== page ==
Osiatynski: I’ve read several times that we think in language but “feel” in nonlinguistic ways.
Chomsky: I know that it’s false of me, at least if “language” refers (in my case) to English, and I assume that it’s false of everyone else. I don’t think you would have any trouble at all in deciding that you are thinking of some event and then visualizing it happening with its consequences, and constructing a rational analysis of it without being able to verbalize it adequately in anything like its full complexity.
Osiatynski: You used the expression “rational analysis.” Do you believe that all our thinking is rational and linear?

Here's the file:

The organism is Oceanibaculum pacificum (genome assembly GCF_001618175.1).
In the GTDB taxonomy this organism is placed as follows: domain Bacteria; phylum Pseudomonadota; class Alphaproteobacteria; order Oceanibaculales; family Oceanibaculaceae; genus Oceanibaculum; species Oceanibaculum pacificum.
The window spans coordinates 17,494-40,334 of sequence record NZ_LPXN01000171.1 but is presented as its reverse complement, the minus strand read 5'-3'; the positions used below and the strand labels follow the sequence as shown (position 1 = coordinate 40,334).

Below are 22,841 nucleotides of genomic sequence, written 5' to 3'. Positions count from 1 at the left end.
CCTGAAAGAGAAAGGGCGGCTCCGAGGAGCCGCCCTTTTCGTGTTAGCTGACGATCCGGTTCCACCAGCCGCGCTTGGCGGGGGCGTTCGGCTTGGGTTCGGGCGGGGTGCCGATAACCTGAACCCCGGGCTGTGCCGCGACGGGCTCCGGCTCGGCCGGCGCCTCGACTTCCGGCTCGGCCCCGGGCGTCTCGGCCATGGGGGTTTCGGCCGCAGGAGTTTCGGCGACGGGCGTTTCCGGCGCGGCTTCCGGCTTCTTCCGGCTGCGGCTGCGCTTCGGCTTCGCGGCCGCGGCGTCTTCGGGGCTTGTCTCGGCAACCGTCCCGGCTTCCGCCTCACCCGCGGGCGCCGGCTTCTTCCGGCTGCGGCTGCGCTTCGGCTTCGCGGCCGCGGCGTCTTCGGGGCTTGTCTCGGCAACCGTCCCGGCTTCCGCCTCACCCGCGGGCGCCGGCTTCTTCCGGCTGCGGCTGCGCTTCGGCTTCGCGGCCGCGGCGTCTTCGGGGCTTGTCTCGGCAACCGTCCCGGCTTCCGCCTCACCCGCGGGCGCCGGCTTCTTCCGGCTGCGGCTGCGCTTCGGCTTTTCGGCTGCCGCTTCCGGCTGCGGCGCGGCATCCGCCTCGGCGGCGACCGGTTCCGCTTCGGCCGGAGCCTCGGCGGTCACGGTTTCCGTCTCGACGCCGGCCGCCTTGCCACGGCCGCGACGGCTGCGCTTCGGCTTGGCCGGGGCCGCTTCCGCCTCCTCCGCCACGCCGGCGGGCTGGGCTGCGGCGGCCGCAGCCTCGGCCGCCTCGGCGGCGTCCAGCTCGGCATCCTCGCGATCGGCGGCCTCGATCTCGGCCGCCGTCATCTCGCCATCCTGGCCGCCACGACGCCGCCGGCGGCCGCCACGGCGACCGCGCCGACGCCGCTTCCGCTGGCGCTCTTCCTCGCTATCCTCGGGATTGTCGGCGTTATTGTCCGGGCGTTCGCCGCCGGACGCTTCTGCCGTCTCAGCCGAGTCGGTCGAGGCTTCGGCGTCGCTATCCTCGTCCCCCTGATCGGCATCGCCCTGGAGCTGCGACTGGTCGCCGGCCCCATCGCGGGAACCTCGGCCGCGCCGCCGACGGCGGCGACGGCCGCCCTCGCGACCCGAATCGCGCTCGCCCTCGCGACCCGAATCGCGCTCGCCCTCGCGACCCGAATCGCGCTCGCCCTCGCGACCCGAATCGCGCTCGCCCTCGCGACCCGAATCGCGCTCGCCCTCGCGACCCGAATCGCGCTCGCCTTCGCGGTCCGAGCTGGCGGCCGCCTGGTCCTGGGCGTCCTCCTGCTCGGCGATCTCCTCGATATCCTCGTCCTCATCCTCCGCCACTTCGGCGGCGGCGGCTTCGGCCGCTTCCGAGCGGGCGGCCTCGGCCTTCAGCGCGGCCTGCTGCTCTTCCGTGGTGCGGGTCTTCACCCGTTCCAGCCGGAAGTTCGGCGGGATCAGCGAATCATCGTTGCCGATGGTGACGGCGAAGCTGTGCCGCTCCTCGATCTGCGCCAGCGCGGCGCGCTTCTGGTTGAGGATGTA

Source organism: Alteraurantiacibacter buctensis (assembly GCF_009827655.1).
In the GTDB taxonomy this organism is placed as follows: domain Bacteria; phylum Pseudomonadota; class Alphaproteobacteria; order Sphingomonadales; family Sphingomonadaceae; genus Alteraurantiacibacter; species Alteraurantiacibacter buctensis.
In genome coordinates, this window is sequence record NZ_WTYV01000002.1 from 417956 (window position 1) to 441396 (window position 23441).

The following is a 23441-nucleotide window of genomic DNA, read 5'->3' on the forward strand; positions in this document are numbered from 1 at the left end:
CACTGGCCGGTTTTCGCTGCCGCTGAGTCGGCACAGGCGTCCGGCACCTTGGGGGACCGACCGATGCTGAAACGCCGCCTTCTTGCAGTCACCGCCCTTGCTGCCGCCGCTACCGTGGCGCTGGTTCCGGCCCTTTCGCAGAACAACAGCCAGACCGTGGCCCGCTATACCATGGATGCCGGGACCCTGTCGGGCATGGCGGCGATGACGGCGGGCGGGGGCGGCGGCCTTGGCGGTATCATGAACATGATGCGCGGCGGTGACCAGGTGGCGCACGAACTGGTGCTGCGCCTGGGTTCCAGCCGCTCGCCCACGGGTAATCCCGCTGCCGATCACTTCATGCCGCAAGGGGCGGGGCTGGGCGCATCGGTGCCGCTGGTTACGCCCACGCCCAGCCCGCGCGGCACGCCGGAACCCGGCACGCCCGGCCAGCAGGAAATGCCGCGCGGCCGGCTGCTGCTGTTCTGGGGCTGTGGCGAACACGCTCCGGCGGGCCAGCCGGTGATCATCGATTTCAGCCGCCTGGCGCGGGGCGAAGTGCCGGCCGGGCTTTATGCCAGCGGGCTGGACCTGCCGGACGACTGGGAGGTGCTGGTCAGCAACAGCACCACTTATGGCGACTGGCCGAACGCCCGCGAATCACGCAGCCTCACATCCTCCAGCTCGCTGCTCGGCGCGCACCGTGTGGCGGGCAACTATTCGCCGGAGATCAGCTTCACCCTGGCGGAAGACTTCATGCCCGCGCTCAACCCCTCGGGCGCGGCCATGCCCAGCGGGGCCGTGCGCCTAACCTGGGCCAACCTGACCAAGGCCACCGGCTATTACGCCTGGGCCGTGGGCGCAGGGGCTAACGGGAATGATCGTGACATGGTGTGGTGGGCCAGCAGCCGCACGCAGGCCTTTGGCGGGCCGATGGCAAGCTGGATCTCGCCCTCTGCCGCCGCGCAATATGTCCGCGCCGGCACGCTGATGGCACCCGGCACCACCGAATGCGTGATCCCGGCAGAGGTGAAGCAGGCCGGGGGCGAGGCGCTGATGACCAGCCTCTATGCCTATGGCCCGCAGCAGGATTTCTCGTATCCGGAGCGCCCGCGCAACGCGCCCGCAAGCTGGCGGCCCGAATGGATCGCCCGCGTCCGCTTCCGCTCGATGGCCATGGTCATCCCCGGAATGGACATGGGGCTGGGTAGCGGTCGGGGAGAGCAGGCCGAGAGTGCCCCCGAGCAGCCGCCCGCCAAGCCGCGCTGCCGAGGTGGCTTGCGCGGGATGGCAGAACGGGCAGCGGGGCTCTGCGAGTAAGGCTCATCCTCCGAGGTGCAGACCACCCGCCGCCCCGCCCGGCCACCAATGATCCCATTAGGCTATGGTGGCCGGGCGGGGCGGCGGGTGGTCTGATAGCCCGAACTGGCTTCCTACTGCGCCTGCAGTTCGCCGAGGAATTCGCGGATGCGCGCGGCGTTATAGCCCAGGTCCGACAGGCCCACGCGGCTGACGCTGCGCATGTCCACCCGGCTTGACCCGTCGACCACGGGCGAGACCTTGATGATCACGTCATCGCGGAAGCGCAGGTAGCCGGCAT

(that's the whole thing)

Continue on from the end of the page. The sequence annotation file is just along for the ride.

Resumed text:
Chomsky: I don’t think all thinking is a kind of rational structure. But I don’t think it is correct to identify the rational-nonrational dichotomy with the linguistic-nonlinguistic dichotomy.
Osiatynski: Can language be nonrational?
Chomsky: Yes; so those are two dimensions that do not correlate. It’s true that language is in a sense linear but that is as obvious as perceptual space is three-dimensional.
– Wiktor Osiatynski (ed.), Contrasts: Soviet and American Thinkers Discuss the Future (MacMillan, 1984), pp. 95-101